The pandemic and the working class: lessons learned to date

7 February, 2021

An assessment of the historical moment we are facing, the lessons of the pandemic and the outlook for what lies ahead, so that we can begin to respond appropriately to what the situation demands from us.

We are facing a slaughter

«Ice Palace» of Madrid transformed in a gigantic morgue during the peak of the pandemy.

It would have taken over 6,600 years of terrorist attacks or 1,400 years of gender-based violence to produce a similar slaughter.

One year later, worldwide estimates speak of more than 2,200,000 dead, five times the total population of a small European country like Malta. This is very likely to be an understatement. In Spain the official figures tallied 61,386 deaths as of yesterday, but during 2020 alone the excess mortality was over 80,000 people.

An enormity that is difficult to bring even into scale. With Spanish historical figures in hand it would take more than 6,600 years of terrorist attacks or 1,400 years of gender-based violence to produce a similar slaughter. Or 20 years of suicides.

The extent of the slaughter in each location is a product of political decisions

The final result is not a matter of individual responsibility, but rather the more social interactions that are allowed (work, public transport, schools, leisure…) the more infections that will occur

The number of infections does not depend on individual responsibility. No matter how well we all protect ourselves, in the case of a infectious disease, contagions occur in proportion to the degree of social interaction that is allowed. The more interactions that are facilitated, the more contagions. Workplaces, public transportation, educational institutions, recreational spaces…

The evolution of the Spanish death toll is a good example: in April, two weeks of total lockdown were enough to reduce abruptly the number of deaths in May and early June. Relatively severe restrictions in March and April initially reduced new cases to almost zero in July. However, the rush to recover the leisure and tourism sector and the lack of decent working conditions in the countryside fueled a second wave of slaughter that grew steadily until November, was relatively curtailed in December by the extraordinary restrictions introduced to save the Christmas sales campaign, and has been on the rise again since January.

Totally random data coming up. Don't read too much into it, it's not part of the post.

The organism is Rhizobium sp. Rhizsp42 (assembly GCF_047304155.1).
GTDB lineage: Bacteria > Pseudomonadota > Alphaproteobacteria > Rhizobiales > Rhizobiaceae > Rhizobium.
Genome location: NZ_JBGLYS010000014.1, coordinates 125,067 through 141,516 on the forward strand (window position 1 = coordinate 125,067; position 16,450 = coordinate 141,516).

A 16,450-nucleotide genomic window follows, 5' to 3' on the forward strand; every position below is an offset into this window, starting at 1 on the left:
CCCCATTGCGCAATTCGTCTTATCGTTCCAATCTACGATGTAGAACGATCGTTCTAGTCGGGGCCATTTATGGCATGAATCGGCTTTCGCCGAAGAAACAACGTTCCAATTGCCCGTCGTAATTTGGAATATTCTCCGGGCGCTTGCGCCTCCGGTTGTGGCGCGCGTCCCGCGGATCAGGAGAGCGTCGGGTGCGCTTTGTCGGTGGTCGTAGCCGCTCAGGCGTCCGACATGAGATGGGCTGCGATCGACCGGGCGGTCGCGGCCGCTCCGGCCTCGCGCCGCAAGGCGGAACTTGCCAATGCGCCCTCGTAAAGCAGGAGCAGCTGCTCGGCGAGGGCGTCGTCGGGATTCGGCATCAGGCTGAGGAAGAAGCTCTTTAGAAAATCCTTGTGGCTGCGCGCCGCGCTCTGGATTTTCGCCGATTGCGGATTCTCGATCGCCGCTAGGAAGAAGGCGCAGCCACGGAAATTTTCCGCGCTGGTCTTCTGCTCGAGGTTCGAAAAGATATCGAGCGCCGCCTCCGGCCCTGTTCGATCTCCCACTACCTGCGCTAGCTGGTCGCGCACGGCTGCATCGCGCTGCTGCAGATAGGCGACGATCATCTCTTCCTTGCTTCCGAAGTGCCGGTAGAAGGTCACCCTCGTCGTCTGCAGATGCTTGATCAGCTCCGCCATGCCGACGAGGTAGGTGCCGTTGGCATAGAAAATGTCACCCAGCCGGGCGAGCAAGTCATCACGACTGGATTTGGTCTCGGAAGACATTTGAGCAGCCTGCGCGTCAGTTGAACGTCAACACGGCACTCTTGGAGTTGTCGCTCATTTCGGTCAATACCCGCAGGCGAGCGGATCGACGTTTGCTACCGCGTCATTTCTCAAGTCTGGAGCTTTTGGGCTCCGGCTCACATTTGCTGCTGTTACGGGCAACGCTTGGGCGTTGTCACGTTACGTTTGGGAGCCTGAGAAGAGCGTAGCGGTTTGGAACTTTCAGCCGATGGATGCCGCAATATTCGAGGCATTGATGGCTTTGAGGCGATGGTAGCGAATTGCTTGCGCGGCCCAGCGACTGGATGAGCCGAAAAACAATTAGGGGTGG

The slaughter can be drastically reduced and contained

Practically all governments and national capitals have played during this process an impossible and immoral balance: lives versus capital. In other words: they have chosen to sacrifice thousands of lives in order not to let the companies’ investments die.

If China successfully managed to keep the pandemic under control as of April, it is because it chose to do so. It was not out of humanitarianism or consideration for its workforce. The Chinese bourgeoisie was simply a little less short-sighted than that of the US, Brazil, Argentina or Europe when it came to calculating how to minimize medium-term damage to their production chains.

Paradoxically it may even from their own interests have been counterproductive. That’s what the WHO has been telling them and what the successful Chinese management shows. China has been able to return to a certain productive normality through total lockdowns across whole cities and regions. Their goal was to reduce the impact as much as possible so that they could then, with incidences of less than a single digit, locate and isolate all active cases as they appeared through real large-scale PCRs and quarantines of large groups as soon as half a dozen cases appeared.